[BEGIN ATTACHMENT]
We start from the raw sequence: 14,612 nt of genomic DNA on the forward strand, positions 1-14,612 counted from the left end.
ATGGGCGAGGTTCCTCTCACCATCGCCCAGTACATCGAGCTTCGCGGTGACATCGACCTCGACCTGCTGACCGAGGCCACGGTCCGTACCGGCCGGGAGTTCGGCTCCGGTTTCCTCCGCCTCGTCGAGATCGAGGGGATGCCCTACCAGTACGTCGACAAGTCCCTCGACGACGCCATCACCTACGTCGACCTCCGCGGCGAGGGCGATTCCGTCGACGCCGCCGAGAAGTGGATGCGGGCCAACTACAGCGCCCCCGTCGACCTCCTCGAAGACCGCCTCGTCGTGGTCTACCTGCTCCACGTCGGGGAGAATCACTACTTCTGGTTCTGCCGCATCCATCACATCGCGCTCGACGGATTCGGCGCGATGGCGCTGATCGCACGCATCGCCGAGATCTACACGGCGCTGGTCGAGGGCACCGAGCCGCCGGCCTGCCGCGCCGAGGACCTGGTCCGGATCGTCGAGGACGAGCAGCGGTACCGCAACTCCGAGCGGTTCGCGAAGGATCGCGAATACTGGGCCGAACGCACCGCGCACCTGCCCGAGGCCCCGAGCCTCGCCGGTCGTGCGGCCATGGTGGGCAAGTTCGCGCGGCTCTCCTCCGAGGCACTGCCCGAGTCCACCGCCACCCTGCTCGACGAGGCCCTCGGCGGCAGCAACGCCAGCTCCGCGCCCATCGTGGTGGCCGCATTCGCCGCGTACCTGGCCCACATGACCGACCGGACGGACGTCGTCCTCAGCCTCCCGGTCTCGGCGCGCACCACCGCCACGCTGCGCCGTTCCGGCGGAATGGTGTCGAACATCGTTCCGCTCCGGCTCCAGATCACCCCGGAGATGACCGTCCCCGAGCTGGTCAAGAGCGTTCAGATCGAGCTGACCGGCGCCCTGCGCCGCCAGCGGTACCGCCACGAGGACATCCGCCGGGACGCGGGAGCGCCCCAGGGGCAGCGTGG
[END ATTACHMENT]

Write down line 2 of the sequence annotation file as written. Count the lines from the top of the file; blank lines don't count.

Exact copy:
ATGGGCGAGGTTCCTCTCACCATCGCCCAGTACATCGAGCTTCGCGGTGACATCGACCTCGACCTGCTGACCGAGGCCACGGTCCGTACCGGCCGGGAGTTCGGCTCCGGTTTCCTCCGCCTCGTCGAGATCGAGGGGATGCCCTACCAGTACGTCGACAAGTCCCTCGACGACGCCATCACCTACGTCGACCTCCGCGGCGAGGGCGATTCCGTCGACGCCGCCGAGAAGTGGATGCGGGCCAACTACAGCGCCCCCGTCGACCTCCTCGAAGACCGCCTCGTCGTGGTCTACCTGCTCCACGTCGGGGAGAATCACTACTTCTGGTTCTGCCGCATCCATCACATCGCGCTCGACGGATTCGGCGCGATGGCGCTGATCGCACGCATCGCCGAGATCTACACGGCGCTGGTCGAGGGCACCGAGCCGCCGGCCTGCCGCGCCGAGGACCTGGTCCGGATCGTCGAGGACGAGCAGCGGTACCGCAACTCCGAGCGGTTCGCGAAGGATCGCGAATACTGGGCCGAACGCACCGCGCACCTGCCCGAGGCCCCGAGCCTCGCCGGTCGTGCGGCCATGGTGGGCAAGTTCGCGCGGCTCTCCTCCGAGGCACTGCCCGAGTCCACCGCCACCCTGCTCGACGAGGCCCTCGGCGGCAGCAACGCCAGCTCCGCGCCCATCGTGGTGGCCGCATTCGCCGCGTACCTGGCCCACATGACCGACCGGACGGACGTCGTCCTCAGCCTCCCGGTCTCGGCGCGCACCACCGCCACGCTGCGCCGTTCCGGCGGAATGGTGTCGAACATCGTTCCGCTCCGGCTCCAGATCACCCCGGAGATGACCGTCCCCGAGCTGGTCAAGAGCGTTCAGATCGAGCTGACCGGCGCCCTGCGCCGCCAGCGGTACCGCCACGAGGACATCCGCCGGGACGCGGGAGCGCCCCAGGGGCAGCGTGG